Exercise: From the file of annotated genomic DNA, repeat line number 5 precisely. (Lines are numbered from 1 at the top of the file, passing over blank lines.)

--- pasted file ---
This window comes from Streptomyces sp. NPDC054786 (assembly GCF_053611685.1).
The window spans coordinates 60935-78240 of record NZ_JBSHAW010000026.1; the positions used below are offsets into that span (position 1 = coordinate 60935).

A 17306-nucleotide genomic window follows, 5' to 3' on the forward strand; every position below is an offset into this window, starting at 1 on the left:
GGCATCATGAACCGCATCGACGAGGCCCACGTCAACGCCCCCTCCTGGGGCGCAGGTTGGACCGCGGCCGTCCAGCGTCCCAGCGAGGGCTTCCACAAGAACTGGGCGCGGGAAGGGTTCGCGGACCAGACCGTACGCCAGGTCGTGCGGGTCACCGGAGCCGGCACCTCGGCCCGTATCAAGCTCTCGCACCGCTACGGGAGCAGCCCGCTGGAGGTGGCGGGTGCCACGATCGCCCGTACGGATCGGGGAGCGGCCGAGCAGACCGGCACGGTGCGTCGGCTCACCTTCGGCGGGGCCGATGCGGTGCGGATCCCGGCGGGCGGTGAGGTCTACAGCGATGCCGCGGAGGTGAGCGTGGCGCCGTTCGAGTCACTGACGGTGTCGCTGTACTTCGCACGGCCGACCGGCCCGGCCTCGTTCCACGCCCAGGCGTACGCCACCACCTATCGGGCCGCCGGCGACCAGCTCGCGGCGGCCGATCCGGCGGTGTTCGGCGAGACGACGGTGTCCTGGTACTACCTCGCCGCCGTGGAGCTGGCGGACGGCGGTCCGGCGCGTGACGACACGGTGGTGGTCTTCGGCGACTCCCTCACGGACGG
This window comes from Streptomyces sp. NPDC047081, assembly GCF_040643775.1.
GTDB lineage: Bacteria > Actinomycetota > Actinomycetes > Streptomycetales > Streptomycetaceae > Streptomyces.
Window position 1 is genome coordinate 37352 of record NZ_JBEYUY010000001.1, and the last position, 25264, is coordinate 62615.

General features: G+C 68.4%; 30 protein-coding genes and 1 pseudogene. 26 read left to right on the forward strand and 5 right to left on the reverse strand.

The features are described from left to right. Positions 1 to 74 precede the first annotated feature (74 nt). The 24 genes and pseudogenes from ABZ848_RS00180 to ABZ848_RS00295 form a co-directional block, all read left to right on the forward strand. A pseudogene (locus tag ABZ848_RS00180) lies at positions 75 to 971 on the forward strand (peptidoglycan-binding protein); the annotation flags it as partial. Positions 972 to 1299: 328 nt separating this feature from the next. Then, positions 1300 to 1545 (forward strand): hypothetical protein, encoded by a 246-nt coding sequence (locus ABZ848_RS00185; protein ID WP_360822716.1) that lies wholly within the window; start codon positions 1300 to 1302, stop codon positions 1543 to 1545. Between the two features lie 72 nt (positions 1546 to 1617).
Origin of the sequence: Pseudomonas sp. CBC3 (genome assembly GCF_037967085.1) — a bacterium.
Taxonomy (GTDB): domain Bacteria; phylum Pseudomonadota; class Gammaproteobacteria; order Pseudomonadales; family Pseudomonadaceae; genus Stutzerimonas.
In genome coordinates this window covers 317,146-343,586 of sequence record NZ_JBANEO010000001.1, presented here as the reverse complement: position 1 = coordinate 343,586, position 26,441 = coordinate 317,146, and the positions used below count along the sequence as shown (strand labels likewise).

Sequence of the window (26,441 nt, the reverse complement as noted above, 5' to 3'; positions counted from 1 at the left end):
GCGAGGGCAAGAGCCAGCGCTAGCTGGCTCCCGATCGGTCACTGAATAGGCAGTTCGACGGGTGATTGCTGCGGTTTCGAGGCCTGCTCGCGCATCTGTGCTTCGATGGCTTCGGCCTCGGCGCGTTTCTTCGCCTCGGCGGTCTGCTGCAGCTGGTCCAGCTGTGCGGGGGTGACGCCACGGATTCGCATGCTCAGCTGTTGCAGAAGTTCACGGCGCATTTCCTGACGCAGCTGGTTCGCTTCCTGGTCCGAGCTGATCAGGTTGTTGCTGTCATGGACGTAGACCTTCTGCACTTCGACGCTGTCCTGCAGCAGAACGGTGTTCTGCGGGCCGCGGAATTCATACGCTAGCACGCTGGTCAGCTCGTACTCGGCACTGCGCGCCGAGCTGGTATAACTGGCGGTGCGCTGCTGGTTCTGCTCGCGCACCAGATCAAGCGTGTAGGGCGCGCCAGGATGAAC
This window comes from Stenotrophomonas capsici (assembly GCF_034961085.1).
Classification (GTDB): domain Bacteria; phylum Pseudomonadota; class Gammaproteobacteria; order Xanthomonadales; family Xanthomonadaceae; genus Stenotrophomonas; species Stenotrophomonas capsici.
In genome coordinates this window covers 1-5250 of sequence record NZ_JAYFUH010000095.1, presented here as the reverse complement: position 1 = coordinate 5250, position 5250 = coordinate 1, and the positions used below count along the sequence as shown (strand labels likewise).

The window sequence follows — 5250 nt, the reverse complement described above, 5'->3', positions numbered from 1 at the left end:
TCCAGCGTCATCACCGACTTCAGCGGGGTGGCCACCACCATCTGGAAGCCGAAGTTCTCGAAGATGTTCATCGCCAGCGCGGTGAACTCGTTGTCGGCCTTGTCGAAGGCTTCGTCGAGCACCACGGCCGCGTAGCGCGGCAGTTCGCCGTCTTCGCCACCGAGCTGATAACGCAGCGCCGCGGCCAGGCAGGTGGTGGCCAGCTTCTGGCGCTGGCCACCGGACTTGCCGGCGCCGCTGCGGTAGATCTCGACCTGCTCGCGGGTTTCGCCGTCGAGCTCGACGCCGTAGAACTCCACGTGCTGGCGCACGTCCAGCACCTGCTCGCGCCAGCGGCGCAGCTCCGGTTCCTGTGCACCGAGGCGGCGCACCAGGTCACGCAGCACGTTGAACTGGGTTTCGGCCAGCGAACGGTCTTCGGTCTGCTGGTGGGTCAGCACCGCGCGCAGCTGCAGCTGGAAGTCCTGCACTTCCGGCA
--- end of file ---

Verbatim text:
This window comes from Streptomyces sp. NPDC047081, assembly GCF_040643775.1.